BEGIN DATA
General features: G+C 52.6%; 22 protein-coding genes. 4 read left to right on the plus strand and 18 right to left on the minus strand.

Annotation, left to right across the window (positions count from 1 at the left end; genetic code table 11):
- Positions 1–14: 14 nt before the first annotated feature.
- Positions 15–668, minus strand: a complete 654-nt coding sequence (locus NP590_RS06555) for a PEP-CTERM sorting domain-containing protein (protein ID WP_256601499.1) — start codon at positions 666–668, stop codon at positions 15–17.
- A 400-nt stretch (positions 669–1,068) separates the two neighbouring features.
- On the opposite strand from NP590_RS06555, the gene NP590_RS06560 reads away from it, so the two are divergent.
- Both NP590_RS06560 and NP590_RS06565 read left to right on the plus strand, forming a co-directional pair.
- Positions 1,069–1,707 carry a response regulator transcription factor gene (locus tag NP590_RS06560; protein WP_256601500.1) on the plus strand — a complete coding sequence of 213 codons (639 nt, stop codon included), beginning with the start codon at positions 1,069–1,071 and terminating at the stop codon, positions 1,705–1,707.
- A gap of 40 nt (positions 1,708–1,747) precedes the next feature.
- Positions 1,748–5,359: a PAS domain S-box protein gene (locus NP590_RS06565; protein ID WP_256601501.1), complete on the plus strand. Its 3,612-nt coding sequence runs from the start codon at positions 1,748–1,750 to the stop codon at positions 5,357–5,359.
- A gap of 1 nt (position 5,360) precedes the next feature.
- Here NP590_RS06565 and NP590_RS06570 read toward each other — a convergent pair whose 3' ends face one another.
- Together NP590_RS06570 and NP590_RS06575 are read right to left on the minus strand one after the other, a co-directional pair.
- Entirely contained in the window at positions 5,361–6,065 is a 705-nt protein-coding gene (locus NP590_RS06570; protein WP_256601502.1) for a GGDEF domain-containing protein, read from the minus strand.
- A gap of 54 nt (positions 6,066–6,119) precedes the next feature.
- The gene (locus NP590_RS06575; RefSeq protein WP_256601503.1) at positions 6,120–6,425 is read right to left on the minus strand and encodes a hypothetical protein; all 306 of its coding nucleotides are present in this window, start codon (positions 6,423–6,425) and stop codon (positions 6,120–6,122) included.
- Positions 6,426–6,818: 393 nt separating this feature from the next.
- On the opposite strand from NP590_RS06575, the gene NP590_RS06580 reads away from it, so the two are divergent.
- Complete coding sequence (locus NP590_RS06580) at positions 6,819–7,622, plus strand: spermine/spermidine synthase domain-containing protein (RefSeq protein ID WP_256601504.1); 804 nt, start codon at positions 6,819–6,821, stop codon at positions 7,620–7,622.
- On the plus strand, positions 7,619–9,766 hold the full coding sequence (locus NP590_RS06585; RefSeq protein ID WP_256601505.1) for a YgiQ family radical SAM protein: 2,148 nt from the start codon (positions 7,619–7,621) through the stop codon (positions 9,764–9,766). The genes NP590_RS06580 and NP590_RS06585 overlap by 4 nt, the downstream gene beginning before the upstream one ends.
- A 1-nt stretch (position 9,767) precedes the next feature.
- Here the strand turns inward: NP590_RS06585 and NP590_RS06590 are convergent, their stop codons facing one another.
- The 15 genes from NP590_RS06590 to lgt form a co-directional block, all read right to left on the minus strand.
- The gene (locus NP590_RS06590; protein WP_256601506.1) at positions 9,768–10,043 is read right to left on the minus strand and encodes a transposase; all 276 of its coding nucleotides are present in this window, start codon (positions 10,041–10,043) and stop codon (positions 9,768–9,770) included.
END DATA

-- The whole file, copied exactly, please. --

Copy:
General features: G+C 52.6%; 22 protein-coding genes. 4 read left to right on the plus strand and 18 right to left on the minus strand.

Annotation, left to right across the window (positions count from 1 at the left end; genetic code table 11):
- Positions 1–14: 14 nt before the first annotated feature.
- Positions 15–668, minus strand: a complete 654-nt coding sequence (locus NP590_RS06555) for a PEP-CTERM sorting domain-containing protein (protein ID WP_256601499.1) — start codon at positions 666–668, stop codon at positions 15–17.
- A 400-nt stretch (positions 669–1,068) separates the two neighbouring features.
- On the opposite strand from NP590_RS06555, the gene NP590_RS06560 reads away from it, so the two are divergent.
- Both NP590_RS06560 and NP590_RS06565 read left to right on the plus strand, forming a co-directional pair.
- Positions 1,069–1,707 carry a response regulator transcription factor gene (locus tag NP590_RS06560; protein WP_256601500.1) on the plus strand — a complete coding sequence of 213 codons (639 nt, stop codon included), beginning with the start codon at positions 1,069–1,071 and terminating at the stop codon, positions 1,705–1,707.
- A gap of 40 nt (positions 1,708–1,747) precedes the next feature.
- Positions 1,748–5,359: a PAS domain S-box protein gene (locus NP590_RS06565; protein ID WP_256601501.1), complete on the plus strand. Its 3,612-nt coding sequence runs from the start codon at positions 1,748–1,750 to the stop codon at positions 5,357–5,359.
- A gap of 1 nt (position 5,360) precedes the next feature.
- Here NP590_RS06565 and NP590_RS06570 read toward each other — a convergent pair whose 3' ends face one another.
- Together NP590_RS06570 and NP590_RS06575 are read right to left on the minus strand one after the other, a co-directional pair.
- Entirely contained in the window at positions 5,361–6,065 is a 705-nt protein-coding gene (locus NP590_RS06570; protein WP_256601502.1) for a GGDEF domain-containing protein, read from the minus strand.
- A gap of 54 nt (positions 6,066–6,119) precedes the next feature.
- The gene (locus NP590_RS06575; RefSeq protein WP_256601503.1) at positions 6,120–6,425 is read right to left on the minus strand and encodes a hypothetical protein; all 306 of its coding nucleotides are present in this window, start codon (positions 6,423–6,425) and stop codon (positions 6,120–6,122) included.
- Positions 6,426–6,818: 393 nt separating this feature from the next.
- On the opposite strand from NP590_RS06575, the gene NP590_RS06580 reads away from it, so the two are divergent.
- Complete coding sequence (locus NP590_RS06580) at positions 6,819–7,622, plus strand: spermine/spermidine synthase domain-containing protein (RefSeq protein ID WP_256601504.1); 804 nt, start codon at positions 6,819–6,821, stop codon at positions 7,620–7,622.
- On the plus strand, positions 7,619–9,766 hold the full coding sequence (locus NP590_RS06585; RefSeq protein ID WP_256601505.1) for a YgiQ family radical SAM protein: 2,148 nt from the start codon (positions 7,619–7,621) through the stop codon (positions 9,764–9,766). The genes NP590_RS06580 and NP590_RS06585 overlap by 4 nt, the downstream gene beginning before the upstream one ends.
- A 1-nt stretch (position 9,767) precedes the next feature.
- Here the strand turns inward: NP590_RS06585 and NP590_RS06590 are convergent, their stop codons facing one another.
- The 15 genes from NP590_RS06590 to lgt form a co-directional block, all read right to left on the minus strand.
- The gene (locus NP590_RS06590; protein WP_256601506.1) at positions 9,768–10,043 is read right to left on the minus strand and encodes a transposase; all 276 of its coding nucleotides are present in this window, start codon (positions 10,041–10,043) and stop codon (positions 9,768–9,770) included.